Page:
Despite the likes of Steven Gerrard and Frank Lampard laying claim as favourites to take on the armband, Parker would not only be a popular appointment but a sensible one by Fabio Capello.
Rewind almost two years, and Parker was adjudged by Capello not to be of the required standard to play international football after initially making England's provisional squad for the 2010 World Cup.
The 31-year-old was the only member of the 32-man squad to not feature in a single minute of England's two warm-up encounters prior to the tournament; a baffling decision given is form in an, albeit failing, West Ham side.
Another season of inspirational displays at the heart of the Hammers' midfield led Capello to consider Parker for selection once again, and he returned to the fold with a substitute appearance against Denmark in February of last year.
Capello still retained doubts that Parker possessed the range of passing required to succeed for England, but handed him a start against Wales the following month, and has relied on him ever since.
Parker has featured prominently since that moment - making five further appearances for his country, including a man-of-the-match display against World Cup winners Spain.
The former Charlton trainee can now, perhaps, be regarded as Capello's only automatic pick in midfield - in the absence of Jack Wilshere - which makes him a strong candidate to be made captain.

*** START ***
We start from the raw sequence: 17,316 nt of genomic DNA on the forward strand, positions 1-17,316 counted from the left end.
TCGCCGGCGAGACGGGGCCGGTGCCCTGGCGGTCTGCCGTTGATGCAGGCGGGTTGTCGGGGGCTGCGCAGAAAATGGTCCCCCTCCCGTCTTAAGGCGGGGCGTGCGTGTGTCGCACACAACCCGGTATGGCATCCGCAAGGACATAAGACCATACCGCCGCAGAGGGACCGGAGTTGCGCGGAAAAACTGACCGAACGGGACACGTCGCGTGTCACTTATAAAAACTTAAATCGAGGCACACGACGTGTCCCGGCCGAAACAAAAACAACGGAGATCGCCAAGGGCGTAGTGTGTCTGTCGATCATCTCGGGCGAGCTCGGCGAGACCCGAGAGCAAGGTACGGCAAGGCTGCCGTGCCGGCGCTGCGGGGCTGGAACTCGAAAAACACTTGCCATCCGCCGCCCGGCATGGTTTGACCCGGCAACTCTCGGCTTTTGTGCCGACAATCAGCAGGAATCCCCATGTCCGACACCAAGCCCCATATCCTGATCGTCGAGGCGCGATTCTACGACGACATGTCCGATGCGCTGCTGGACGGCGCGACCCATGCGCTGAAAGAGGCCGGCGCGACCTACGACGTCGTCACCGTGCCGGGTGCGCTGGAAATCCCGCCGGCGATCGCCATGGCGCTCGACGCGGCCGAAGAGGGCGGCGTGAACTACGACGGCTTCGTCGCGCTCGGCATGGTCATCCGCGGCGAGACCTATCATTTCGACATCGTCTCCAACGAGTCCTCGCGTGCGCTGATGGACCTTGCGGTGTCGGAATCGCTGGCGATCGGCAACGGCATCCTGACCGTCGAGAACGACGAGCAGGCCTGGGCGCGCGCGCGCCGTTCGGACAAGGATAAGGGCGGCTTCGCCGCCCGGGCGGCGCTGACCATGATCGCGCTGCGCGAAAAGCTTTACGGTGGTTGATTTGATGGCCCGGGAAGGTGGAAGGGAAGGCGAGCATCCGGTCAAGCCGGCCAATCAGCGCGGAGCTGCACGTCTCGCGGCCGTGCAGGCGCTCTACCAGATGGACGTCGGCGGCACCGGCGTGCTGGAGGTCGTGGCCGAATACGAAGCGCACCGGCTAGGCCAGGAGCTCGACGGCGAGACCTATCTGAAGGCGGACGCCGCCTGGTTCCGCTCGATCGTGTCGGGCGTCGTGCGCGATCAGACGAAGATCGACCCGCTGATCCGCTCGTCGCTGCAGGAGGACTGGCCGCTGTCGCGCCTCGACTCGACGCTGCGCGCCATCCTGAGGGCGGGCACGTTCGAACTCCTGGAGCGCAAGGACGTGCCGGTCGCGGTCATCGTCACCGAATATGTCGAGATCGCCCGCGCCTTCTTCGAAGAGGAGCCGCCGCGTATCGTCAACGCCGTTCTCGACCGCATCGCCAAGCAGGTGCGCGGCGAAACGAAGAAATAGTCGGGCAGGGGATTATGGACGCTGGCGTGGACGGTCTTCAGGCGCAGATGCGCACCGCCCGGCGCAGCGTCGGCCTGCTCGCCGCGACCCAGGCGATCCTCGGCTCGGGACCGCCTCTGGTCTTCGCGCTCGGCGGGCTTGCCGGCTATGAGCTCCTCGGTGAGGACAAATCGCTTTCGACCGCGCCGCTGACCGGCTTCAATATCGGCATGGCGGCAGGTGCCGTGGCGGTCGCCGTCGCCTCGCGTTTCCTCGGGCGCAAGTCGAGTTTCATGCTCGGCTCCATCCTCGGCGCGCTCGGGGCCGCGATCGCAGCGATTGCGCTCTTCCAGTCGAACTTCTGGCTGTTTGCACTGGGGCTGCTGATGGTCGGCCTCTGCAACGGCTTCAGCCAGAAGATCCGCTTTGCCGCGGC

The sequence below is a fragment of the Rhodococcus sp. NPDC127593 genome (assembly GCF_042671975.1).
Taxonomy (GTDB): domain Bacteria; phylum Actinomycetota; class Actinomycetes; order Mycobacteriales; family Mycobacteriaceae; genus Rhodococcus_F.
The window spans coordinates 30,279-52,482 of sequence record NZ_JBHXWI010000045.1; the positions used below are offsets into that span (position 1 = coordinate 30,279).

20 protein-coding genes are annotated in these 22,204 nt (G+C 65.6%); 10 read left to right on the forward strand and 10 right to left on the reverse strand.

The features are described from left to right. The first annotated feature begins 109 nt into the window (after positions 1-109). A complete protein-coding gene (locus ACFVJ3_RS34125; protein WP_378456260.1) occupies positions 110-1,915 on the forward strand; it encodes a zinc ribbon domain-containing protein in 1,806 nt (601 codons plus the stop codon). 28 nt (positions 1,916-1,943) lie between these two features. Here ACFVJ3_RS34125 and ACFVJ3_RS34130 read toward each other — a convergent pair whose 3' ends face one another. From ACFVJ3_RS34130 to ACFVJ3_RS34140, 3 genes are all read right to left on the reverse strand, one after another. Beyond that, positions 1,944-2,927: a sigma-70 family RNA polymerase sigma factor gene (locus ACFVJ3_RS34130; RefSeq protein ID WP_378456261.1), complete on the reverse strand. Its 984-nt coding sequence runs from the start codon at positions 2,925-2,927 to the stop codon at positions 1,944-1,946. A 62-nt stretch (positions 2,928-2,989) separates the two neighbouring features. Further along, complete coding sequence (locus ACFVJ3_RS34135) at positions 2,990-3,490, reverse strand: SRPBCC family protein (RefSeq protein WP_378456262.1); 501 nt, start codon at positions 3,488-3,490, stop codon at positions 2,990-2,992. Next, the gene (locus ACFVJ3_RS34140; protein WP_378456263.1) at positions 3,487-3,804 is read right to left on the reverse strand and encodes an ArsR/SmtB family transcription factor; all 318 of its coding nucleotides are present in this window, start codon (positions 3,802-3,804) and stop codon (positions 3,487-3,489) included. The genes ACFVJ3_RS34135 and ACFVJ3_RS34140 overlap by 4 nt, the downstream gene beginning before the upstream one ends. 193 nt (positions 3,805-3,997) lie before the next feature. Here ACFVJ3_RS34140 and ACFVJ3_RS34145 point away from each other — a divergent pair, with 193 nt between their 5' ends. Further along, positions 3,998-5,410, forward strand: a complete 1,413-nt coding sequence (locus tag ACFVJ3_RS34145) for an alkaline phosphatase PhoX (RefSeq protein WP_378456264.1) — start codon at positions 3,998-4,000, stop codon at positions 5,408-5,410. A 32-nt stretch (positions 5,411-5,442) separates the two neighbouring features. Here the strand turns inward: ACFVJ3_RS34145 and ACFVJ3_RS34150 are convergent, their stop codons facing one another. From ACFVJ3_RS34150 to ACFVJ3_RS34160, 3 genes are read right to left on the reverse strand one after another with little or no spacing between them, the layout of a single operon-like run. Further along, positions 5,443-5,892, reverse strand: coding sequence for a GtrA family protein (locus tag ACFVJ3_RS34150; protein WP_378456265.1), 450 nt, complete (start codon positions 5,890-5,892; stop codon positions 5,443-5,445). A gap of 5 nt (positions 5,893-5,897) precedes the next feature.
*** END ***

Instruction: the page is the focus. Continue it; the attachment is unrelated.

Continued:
Parker was born to lead and, such were his inspirational performances for West Ham, was regularly mistaken - and forgivably so - as the Hammers' captain. However, that honour belonged to Matthew Upson.
Upson, though, could never galvanise his troops like Parker, who famously roused a second-half comeback against West Brom last season with the Irons trailing 3-0 at the break. Just ask Carlton Cole how it made him feel.
One can draw comparisons between the motivational techniques of Avram Grant and Capello, and Parker's experience of holding the dressing room at Upton Park will stand him in good stead if made England captain.
John Terry previously revealed that he has often asked Parker have some input in the England changing room, such is the respect he commands from teammates.
It really would be a struggle to find a player with a bad word to utter about Parker, who is also hugely popular with the heavyweights in the national press - an important quality to have as England captain.
However, Parker is relatively shy when in the spotlight, and noticeably does not enjoy press conferences and may be reluctant to fulfil media commitments that come with the post in the lead-up to a major competition.
But the positives far outweigh the negatives when Parker's credentials to succeed Terry are perused, and Twitter has been awash with messages supporting his potential promotion to the England captaincy.
Parker's stock has never been higher, and I am unwavering in my opinion that he is the right man to be appointed England captain. One can only hope Capello agrees.